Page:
Directed by Francis Lawrence
Written by Simon Beaufoy and Michael Arndt
Based on the novel by Suzanne Collins

            The first Hunger Games movie was what should be looked for in an adaptation: perfectly grasping the book’s elements, creating a quiet atmosphere that manages to differentiate itself from the book, and adding in elements to help the overall story.  It’s the kind of adaptation that simultaneously helped the visuals of the book and stood on its own for new viewers.  And while I haven’t read Catching Fire, I was hoping it would easily match the first movie in quality, and it (mostly) does.
            Katniss Everdeen (Jennifer Lawrence) and Peeta Mellark (Josh Hutcherson) have won the 74th Hunger Games, but things aren’t exactly going great for them on their Victory Tour, especially since they’re getting the ire of President Snow (Donald Sutherland) thanks to inciting a revolution.  Ultimately, Snow and new game runner Plutarch Heavensbee (Phillip Seymour Hoffman) devise a plan to get rid of both victors, and it all revolves around the 75th Hunger Games.
            This movie is very neatly divided into two halves, and quite honestly, the first half is where the movie shines more.  The first half deals entirely with the Victory Tour and the buildup to the Hunger Games, and it’s a nice show of the pure bleakness of the franchise.  The dazzling set design and cinematography takes you right into a world where people can be shot and beaten in the middle of an assembly, and even if people bat an eye at it, they know there’s nothing they can do about it.  At the same time, the plans of Snow and Plutarch quickly show that they can only stop the revolution for so long.  It’s a world where the fuse is lit and the fascinating part is watching people try to put it out while others are just making it go faster.  I haven’t read Mockingjay, so I have no idea what this is leading up to ultimately, but I’m excited to see it.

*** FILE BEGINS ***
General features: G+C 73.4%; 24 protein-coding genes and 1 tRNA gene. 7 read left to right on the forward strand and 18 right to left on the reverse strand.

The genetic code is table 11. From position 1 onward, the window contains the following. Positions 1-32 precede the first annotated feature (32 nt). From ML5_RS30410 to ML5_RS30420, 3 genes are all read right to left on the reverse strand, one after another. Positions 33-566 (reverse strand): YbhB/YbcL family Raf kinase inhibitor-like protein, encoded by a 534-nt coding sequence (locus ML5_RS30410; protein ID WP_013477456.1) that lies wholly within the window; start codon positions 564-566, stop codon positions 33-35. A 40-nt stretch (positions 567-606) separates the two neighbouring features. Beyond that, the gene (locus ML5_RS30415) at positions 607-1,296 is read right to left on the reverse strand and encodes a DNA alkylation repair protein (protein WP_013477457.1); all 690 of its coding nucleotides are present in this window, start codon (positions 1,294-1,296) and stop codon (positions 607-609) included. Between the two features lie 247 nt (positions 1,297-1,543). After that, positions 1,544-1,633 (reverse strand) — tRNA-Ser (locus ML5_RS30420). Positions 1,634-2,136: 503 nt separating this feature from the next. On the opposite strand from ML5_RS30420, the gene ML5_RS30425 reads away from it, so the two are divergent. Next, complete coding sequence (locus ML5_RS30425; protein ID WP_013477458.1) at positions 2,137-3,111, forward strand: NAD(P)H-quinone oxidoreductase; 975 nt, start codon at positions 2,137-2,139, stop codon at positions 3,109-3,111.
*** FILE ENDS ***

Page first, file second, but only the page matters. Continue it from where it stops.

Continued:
The second half of the movie focuses on the 75th Hunger Games, and…well, it’s entertaining.  This is more of the special effects and action part of the movie, and it’s obvious the effects budget has been bumped up, with far better looking effects.  There’s even a fairly good-looking fog effect.  The main problem with this half of the movie is that everything just happens so fast.  It’s basically “The contestants run into this one thing, then they run into the next, then the next thing happens”.  And the movie also puts Katniss with other people, which takes away the quiet atmosphere that made the first movie so fascinating and turns it into something more standard.  The second half of the movie isn’t bad, it just doesn’t quite match up to the first half or the first movie.

            Catching Fire doesn’t             quite match up to the first movie, but it’s still interesting and entertaining.  A good enough continuation, if somewhat flawed.